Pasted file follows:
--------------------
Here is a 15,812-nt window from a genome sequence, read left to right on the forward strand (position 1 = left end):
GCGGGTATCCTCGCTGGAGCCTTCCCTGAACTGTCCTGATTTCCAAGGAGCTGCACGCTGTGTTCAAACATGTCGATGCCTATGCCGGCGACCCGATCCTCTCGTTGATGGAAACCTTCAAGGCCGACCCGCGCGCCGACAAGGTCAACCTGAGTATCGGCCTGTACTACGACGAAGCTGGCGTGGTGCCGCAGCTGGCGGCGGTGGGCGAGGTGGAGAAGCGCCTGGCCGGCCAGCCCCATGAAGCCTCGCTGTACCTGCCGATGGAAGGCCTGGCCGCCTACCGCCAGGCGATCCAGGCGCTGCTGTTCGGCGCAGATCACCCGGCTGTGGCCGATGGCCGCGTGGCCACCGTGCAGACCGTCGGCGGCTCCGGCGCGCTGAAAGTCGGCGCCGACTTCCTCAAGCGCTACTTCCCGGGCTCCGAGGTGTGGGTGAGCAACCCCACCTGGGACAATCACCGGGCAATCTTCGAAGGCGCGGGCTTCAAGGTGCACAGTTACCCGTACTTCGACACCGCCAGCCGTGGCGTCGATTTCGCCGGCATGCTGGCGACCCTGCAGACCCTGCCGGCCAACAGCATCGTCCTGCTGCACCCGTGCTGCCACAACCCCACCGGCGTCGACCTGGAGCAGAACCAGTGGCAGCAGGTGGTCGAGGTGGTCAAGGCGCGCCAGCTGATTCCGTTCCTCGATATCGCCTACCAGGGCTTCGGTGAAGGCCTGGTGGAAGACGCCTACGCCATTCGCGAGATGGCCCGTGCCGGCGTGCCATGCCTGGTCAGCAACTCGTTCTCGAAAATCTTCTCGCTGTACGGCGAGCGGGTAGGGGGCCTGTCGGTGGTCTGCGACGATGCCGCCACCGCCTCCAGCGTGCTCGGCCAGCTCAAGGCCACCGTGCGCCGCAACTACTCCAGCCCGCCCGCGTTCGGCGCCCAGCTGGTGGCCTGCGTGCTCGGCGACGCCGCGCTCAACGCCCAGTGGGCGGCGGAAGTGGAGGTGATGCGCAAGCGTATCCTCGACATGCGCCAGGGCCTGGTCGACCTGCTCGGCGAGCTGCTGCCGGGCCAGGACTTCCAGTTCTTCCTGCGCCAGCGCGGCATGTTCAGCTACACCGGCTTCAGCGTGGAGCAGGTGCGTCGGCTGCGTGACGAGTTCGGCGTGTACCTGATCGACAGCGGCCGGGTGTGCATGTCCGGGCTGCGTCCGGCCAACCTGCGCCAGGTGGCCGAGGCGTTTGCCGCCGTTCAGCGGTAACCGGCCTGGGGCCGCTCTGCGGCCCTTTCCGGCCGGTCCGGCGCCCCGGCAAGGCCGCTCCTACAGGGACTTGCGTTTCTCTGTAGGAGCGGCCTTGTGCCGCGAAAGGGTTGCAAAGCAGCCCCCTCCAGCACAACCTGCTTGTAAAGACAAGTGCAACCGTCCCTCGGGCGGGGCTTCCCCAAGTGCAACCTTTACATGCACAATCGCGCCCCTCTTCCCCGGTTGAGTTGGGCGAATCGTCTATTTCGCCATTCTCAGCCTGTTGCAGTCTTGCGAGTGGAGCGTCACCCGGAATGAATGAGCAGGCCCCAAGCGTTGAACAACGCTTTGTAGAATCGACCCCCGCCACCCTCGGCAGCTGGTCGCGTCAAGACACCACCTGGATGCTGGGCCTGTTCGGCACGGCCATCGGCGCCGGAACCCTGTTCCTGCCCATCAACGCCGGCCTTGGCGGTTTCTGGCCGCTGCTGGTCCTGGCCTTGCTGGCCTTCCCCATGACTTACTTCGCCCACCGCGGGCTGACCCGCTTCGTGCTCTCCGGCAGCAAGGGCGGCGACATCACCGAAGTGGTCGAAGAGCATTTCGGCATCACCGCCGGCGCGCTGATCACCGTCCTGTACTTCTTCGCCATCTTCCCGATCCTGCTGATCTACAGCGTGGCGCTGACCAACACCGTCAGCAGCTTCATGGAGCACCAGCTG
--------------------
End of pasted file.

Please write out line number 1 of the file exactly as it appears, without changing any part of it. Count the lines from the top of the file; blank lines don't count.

Here is a 15,812-nt window from a genome sequence, read left to right on the forward strand (position 1 = left end):